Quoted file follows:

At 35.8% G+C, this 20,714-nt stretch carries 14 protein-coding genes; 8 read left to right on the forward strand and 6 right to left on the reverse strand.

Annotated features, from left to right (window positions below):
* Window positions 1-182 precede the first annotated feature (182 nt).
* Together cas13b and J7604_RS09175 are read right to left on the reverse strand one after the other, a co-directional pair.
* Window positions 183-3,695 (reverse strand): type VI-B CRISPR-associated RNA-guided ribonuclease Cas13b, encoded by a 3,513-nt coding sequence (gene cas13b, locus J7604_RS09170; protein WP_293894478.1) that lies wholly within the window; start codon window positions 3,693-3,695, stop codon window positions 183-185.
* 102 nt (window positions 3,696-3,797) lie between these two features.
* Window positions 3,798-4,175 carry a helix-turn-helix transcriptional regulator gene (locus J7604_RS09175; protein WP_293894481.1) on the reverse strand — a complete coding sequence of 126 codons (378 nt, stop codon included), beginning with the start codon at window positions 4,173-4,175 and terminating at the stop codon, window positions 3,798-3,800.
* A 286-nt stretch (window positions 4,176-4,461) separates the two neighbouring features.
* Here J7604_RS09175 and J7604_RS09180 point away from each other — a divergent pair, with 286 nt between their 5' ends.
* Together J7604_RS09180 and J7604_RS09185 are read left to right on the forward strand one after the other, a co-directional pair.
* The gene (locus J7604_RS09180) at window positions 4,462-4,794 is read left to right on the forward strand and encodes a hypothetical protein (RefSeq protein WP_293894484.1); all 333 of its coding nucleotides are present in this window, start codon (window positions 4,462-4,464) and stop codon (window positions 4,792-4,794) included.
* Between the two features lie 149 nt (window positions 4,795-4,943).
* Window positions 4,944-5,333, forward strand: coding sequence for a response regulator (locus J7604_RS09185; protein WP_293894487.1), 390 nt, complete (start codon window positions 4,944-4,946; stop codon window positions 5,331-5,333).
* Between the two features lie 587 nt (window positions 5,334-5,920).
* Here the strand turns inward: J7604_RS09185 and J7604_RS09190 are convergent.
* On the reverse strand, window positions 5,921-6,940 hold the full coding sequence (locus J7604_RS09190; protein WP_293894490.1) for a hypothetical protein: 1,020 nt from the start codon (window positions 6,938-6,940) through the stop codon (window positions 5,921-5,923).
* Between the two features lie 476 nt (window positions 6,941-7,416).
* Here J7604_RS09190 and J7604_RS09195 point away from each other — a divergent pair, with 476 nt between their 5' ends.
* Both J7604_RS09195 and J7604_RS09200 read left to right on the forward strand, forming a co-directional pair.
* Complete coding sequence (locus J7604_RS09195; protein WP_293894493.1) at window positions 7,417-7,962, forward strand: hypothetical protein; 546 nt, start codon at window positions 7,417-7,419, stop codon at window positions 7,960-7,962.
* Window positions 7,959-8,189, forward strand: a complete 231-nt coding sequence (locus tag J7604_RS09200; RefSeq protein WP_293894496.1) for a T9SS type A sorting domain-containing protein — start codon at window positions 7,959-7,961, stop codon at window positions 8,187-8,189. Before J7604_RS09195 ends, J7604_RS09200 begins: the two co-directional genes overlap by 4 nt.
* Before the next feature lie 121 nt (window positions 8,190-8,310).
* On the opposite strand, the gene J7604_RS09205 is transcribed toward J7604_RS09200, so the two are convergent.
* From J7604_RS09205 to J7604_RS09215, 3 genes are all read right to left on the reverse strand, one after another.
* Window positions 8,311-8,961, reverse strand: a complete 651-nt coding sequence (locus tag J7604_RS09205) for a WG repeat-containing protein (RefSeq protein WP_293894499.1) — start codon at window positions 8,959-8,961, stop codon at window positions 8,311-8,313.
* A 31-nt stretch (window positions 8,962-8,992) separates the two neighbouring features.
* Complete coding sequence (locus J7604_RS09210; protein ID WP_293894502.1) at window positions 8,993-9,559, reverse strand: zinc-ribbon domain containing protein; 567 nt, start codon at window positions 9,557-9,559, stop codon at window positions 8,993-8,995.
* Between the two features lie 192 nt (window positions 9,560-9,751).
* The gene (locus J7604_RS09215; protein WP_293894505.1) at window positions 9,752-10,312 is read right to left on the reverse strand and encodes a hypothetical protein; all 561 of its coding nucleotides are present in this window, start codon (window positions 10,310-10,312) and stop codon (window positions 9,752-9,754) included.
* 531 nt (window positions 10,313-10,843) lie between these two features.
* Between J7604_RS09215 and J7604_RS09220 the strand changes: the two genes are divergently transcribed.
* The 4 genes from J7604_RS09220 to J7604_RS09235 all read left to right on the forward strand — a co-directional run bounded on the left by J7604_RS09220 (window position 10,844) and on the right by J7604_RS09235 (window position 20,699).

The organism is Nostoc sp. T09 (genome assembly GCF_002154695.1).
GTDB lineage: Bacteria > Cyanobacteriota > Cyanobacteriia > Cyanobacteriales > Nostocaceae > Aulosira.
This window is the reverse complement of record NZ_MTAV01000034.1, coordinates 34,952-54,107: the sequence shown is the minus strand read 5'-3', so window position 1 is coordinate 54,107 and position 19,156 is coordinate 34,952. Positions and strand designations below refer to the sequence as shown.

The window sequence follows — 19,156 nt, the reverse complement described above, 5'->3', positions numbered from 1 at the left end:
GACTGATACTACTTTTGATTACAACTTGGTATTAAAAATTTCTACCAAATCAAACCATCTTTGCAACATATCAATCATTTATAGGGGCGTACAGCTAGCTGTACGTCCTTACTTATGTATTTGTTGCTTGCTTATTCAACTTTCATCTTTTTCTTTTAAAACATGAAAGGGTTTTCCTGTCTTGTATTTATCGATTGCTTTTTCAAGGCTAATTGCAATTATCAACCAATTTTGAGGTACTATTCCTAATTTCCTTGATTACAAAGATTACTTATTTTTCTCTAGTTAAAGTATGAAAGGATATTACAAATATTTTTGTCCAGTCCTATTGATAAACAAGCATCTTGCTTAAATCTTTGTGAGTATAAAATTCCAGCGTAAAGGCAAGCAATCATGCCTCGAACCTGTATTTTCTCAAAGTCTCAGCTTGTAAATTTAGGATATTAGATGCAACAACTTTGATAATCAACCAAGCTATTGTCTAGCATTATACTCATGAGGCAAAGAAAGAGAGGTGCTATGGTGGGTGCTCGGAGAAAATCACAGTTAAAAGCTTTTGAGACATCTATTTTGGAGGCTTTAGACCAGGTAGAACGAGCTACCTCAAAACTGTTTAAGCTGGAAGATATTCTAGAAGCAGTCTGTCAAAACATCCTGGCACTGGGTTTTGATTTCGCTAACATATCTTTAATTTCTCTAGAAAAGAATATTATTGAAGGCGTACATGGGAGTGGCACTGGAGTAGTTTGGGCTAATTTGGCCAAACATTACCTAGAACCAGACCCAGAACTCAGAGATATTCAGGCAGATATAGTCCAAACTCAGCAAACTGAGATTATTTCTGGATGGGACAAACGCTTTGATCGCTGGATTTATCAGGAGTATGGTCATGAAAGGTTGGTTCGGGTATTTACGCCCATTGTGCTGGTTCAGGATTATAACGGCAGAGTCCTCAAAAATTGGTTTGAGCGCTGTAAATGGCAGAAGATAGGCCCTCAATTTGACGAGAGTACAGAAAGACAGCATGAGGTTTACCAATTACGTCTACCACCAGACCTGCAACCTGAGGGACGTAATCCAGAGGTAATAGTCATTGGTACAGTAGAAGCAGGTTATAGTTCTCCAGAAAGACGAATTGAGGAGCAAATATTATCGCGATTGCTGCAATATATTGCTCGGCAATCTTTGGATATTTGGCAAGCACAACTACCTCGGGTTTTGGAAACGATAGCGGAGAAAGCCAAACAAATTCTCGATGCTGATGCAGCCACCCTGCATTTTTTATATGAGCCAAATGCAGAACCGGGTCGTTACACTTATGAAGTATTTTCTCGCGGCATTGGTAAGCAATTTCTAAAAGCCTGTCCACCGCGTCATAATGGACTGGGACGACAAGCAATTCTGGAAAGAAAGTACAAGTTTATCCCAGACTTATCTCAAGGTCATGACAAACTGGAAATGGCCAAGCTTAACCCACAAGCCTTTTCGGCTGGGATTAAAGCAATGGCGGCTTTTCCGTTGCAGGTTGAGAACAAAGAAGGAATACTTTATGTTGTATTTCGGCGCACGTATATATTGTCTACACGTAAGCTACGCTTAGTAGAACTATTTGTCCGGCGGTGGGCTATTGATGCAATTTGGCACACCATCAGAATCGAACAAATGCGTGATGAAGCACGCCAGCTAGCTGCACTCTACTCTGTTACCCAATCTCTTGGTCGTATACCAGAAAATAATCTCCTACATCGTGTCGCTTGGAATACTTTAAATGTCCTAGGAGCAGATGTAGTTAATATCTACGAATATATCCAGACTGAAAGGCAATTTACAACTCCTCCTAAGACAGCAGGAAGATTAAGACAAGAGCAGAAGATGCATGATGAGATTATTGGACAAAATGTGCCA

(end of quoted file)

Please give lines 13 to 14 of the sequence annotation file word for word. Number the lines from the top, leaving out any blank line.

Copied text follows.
* Window positions 4,944-5,333, forward strand: coding sequence for a response regulator (locus J7604_RS09185; protein WP_293894487.1), 390 nt, complete (start codon window positions 4,944-4,946; stop codon window positions 5,331-5,333).
* Between the two features lie 587 nt (window positions 5,334-5,920).